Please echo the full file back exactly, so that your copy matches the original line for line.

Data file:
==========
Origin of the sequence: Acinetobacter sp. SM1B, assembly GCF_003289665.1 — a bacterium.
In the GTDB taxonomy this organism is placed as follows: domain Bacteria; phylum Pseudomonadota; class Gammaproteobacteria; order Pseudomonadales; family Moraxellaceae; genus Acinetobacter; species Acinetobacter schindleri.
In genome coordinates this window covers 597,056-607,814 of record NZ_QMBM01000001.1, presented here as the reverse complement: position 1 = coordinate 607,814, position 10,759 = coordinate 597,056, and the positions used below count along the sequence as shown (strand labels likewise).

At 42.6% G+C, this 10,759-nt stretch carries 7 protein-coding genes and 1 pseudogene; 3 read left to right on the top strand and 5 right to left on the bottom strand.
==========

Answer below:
Origin of the sequence: Acinetobacter sp. SM1B, assembly GCF_003289665.1 — a bacterium.
In the GTDB taxonomy this organism is placed as follows: domain Bacteria; phylum Pseudomonadota; class Gammaproteobacteria; order Pseudomonadales; family Moraxellaceae; genus Acinetobacter; species Acinetobacter schindleri.
In genome coordinates this window covers 597,056-607,814 of record NZ_QMBM01000001.1, presented here as the reverse complement: position 1 = coordinate 607,814, position 10,759 = coordinate 597,056, and the positions used below count along the sequence as shown (strand labels likewise).

At 42.6% G+C, this 10,759-nt stretch carries 7 protein-coding genes and 1 pseudogene; 3 read left to right on the top strand and 5 right to left on the bottom strand.